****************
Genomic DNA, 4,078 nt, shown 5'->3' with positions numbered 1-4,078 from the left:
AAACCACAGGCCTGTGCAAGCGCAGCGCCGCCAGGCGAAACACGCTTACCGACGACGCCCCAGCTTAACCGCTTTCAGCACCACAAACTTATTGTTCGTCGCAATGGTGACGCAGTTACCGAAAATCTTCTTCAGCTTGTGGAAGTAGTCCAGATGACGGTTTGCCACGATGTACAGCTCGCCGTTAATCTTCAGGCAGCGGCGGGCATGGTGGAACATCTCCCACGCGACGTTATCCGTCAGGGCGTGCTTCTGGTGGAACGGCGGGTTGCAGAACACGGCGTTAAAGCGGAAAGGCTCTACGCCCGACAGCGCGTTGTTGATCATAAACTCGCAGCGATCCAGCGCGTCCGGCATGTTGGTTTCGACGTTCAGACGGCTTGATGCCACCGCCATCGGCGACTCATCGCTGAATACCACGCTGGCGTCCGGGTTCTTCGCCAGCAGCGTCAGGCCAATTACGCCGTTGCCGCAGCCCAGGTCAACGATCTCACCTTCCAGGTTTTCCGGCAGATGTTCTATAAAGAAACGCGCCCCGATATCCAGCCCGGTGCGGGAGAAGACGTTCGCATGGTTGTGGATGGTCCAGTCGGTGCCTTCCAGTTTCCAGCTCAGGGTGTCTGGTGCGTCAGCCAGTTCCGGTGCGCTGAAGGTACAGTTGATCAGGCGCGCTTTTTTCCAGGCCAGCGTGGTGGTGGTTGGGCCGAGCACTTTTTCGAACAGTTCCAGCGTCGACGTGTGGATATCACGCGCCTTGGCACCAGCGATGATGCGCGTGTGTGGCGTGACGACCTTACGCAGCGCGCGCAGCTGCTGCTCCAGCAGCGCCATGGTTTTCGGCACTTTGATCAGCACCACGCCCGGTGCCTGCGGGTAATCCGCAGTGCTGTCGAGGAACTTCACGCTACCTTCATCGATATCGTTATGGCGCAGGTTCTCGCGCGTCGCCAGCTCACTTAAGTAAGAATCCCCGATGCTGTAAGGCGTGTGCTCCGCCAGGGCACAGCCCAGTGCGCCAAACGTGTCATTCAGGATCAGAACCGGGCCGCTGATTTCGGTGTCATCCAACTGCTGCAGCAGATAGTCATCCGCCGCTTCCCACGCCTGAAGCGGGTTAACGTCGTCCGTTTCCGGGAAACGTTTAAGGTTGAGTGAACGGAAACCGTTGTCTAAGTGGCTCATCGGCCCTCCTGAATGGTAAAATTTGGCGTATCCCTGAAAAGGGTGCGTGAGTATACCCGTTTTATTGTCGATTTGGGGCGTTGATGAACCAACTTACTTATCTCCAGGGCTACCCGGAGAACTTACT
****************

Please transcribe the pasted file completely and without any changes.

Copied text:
Genomic DNA, 4,078 nt, shown 5'->3' with positions numbered 1-4,078 from the left:
AAACCACAGGCCTGTGCAAGCGCAGCGCCGCCAGGCGAAACACGCTTACCGACGACGCCCCAGCTTAACCGCTTTCAGCACCACAAACTTATTGTTCGTCGCAATGGTGACGCAGTTACCGAAAATCTTCTTCAGCTTGTGGAAGTAGTCCAGATGACGGTTTGCCACGATGTACAGCTCGCCGTTAATCTTCAGGCAGCGGCGGGCATGGTGGAACATCTCCCACGCGACGTTATCCGTCAGGGCGTGCTTCTGGTGGAACGGCGGGTTGCAGAACACGGCGTTAAAGCGGAAAGGCTCTACGCCCGACAGCGCGTTGTTGATCATAAACTCGCAGCGATCCAGCGCGTCCGGCATGTTGGTTTCGACGTTCAGACGGCTTGATGCCACCGCCATCGGCGACTCATCGCTGAATACCACGCTGGCGTCCGGGTTCTTCGCCAGCAGCGTCAGGCCAATTACGCCGTTGCCGCAGCCCAGGTCAACGATCTCACCTTCCAGGTTTTCCGGCAGATGTTCTATAAAGAAACGCGCCCCGATATCCAGCCCGGTGCGGGAGAAGACGTTCGCATGGTTGTGGATGGTCCAGTCGGTGCCTTCCAGTTTCCAGCTCAGGGTGTCTGGTGCGTCAGCCAGTTCCGGTGCGCTGAAGGTACAGTTGATCAGGCGCGCTTTTTTCCAGGCCAGCGTGGTGGTGGTTGGGCCGAGCACTTTTTCGAACAGTTCCAGCGTCGACGTGTGGATATCACGCGCCTTGGCACCAGCGATGATGCGCGTGTGTGGCGTGACGACCTTACGCAGCGCGCGCAGCTGCTGCTCCAGCAGCGCCATGGTTTTCGGCACTTTGATCAGCACCACGCCCGGTGCCTGCGGGTAATCCGCAGTGCTGTCGAGGAACTTCACGCTACCTTCATCGATATCGTTATGGCGCAGGTTCTCGCGCGTCGCCAGCTCACTTAAGTAAGAATCCCCGATGCTGTAAGGCGTGTGCTCCGCCAGGGCACAGCCCAGTGCGCCAAACGTGTCATTCAGGATCAGAACCGGGCCGCTGATTTCGGTGTCATCCAACTGCTGCAGCAGATAGTCATCCGCCGCTTCCCACGCCTGAAGCGGGTTAACGTCGTCCGTTTCCGGGAAACGTTTAAGGTTGAGTGAACGGAAACCGTTGTCTAAGTGGCTCATCGGCCCTCCTGAATGGTAAAATTTGGCGTATCCCTGAAAAGGGTGCGTGAGTATACCCGTTTTATTGTCGATTTGGGGCGTTGATGAACCAACTTACTTATCTCCAGGGCTACCCGGAGAACTTACT